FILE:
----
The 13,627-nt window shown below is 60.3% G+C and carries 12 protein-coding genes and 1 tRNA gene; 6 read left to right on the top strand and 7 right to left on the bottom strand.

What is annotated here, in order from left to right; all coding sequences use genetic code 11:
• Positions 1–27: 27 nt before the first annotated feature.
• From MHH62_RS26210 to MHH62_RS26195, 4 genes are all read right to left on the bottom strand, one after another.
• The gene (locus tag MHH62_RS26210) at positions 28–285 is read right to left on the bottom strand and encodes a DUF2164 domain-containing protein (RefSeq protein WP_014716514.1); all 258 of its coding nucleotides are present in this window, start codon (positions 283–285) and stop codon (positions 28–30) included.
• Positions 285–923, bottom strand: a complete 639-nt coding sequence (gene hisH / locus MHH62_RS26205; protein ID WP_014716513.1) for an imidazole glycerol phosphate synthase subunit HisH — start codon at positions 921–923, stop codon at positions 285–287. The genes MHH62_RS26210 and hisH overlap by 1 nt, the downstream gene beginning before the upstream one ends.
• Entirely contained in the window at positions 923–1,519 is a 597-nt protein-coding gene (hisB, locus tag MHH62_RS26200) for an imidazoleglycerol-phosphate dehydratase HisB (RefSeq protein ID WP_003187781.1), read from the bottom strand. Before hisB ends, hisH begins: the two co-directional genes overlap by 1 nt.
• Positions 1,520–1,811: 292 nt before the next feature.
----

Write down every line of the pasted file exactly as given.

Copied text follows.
The 13,627-nt window shown below is 60.3% G+C and carries 12 protein-coding genes and 1 tRNA gene; 6 read left to right on the top strand and 7 right to left on the bottom strand.

What is annotated here, in order from left to right; all coding sequences use genetic code 11:
• Positions 1–27: 27 nt before the first annotated feature.
• From MHH62_RS26210 to MHH62_RS26195, 4 genes are all read right to left on the bottom strand, one after another.
• The gene (locus tag MHH62_RS26210) at positions 28–285 is read right to left on the bottom strand and encodes a DUF2164 domain-containing protein (RefSeq protein WP_014716514.1); all 258 of its coding nucleotides are present in this window, start codon (positions 283–285) and stop codon (positions 28–30) included.
• Positions 285–923, bottom strand: a complete 639-nt coding sequence (gene hisH / locus MHH62_RS26205; protein ID WP_014716513.1) for an imidazole glycerol phosphate synthase subunit HisH — start codon at positions 921–923, stop codon at positions 285–287. The genes MHH62_RS26210 and hisH overlap by 1 nt, the downstream gene beginning before the upstream one ends.
• Entirely contained in the window at positions 923–1,519 is a 597-nt protein-coding gene (hisB, locus tag MHH62_RS26200) for an imidazoleglycerol-phosphate dehydratase HisB (RefSeq protein ID WP_003187781.1), read from the bottom strand. Before hisB ends, hisH begins: the two co-directional genes overlap by 1 nt.
• Positions 1,520–1,811: 292 nt before the next feature.